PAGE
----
Facing thousands in extra insurance costs, smokers appear to be the Affordable Care Act’s (ACA) biggest losers. Employers are allowed charge smokers up to 50% more for their medical coverage than nonsmokers , starting in 2014.
On November 25, Fox News put it best: “Obamacare Policies Slam Smokers,” , noting that “smokers are the only group with a pre-existing condition that Obamacare penalizes.” THCB itself has headlined: Smokers Face Tough New Rules under Obamacare.
And these headlines are absolutely accurate — meaning that, with the possible exception of the e-cigarette, ACA is the best thing that has happened to employed smokers ever.
Here is how we arrive at this conclusion. The data is mixed on whether smokers incur much higher healthcare costs or just slightly higher healthcare costs during their working ages than non-smokers do. None of the data shows that their costs are lower, but let’s say there is no impact on health spending.
Nonetheless, the following is incontrovertible: smokers take smoking breaks.
Remarkably, there are no laws specifically governing smoking breaks, and like most other quantifiable human resources issues, no one has quantified them. But we all observe these breaks, and about a fifth of us participate in them. They reduce productivity. By definition, if you are outside smoking, you are not inside working.
Sure, some smokers make up the time by working harder when they aren’t smoking…but (1) many non-smokers work hard too and (2) some workplaces, such as inbound call centers, don’t offer the luxury of catching up later because they operate in real time. Lacking quantification, fall back on your imagination…and imagine what you would do if you ran a company in which non-smokers spent as much time mulling around outside as smokers do. That should give you an understanding of the impact of smoking breaks on productivity.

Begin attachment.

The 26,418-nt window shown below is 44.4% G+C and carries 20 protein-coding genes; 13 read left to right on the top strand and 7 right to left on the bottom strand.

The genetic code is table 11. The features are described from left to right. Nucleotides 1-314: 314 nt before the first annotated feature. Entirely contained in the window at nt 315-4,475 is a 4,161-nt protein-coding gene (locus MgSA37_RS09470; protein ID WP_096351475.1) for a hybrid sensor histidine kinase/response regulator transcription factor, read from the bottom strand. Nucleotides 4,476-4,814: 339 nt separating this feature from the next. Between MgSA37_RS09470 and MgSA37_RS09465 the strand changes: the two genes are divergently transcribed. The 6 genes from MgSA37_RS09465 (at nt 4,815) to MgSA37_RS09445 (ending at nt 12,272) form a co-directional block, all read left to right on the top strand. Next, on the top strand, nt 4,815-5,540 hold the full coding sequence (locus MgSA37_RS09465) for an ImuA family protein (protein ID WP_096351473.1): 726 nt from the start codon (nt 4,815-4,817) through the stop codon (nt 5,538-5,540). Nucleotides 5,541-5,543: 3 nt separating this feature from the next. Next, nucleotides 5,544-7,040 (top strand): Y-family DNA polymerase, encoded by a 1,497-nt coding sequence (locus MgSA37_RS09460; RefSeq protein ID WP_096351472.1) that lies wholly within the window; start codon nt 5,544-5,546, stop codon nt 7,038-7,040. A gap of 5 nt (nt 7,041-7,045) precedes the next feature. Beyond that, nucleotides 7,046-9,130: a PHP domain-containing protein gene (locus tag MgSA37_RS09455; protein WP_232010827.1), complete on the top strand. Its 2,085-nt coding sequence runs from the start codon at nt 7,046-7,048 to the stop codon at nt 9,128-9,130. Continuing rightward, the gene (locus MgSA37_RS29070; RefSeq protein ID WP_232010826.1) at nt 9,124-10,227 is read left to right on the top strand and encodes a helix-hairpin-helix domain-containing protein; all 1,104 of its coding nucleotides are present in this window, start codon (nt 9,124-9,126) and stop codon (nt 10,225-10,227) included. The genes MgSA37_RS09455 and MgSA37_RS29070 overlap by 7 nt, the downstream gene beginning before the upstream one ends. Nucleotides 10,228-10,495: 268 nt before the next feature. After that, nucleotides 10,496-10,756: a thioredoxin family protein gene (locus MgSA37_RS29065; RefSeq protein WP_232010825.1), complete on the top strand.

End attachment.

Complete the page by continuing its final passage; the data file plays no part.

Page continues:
Continue reading “Are Smokers Really the ACA’s Biggest Losers?”
Filed Under: THCB
Tagged: Al Lewis, Employers, smoking, smoking cessation, The Affordable Care Act, Vik Khanna, Wellness
Dec 1, 2013
The Affordable Care Act contains a number of provisions intended to incent “personal responsibility,” or the notion that health care isn’t just a right — it’s an obligation. None of these measures is more prominent than the law’s individual mandate, designed to ensure that every American obtains health coverage or pays a fine for choosing to go uninsured.
But one provision that’s gotten much less attention — until recently — relates to smoking; specifically, the ACA allows payers to treat tobacco users very differently by opening the door to much higher premiums for this population.
That measure has some health policy analysts cheering, suggesting that higher premiums are necessary to raise revenue for the law and (hopefully) deter smokers’ bad habits. But other observers have warned that the ACA takes a heavy-handed stick to smokers who may be unhappily addicted to tobacco, rather than enticing them with a carrot to quit.